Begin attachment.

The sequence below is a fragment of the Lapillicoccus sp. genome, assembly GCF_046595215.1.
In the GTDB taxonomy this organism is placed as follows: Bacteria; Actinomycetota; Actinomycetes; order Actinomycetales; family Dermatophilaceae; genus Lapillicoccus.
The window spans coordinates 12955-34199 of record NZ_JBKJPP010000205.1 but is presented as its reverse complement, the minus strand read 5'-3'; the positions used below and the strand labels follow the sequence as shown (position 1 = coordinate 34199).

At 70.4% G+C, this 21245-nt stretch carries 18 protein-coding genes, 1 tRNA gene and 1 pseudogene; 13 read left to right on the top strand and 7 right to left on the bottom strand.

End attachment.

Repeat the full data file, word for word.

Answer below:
The sequence below is a fragment of the Lapillicoccus sp. genome, assembly GCF_046595215.1.
In the GTDB taxonomy this organism is placed as follows: Bacteria; Actinomycetota; Actinomycetes; order Actinomycetales; family Dermatophilaceae; genus Lapillicoccus.
The window spans coordinates 12955-34199 of record NZ_JBKJPP010000205.1 but is presented as its reverse complement, the minus strand read 5'-3'; the positions used below and the strand labels follow the sequence as shown (position 1 = coordinate 34199).

At 70.4% G+C, this 21245-nt stretch carries 18 protein-coding genes, 1 tRNA gene and 1 pseudogene; 13 read left to right on the top strand and 7 right to left on the bottom strand.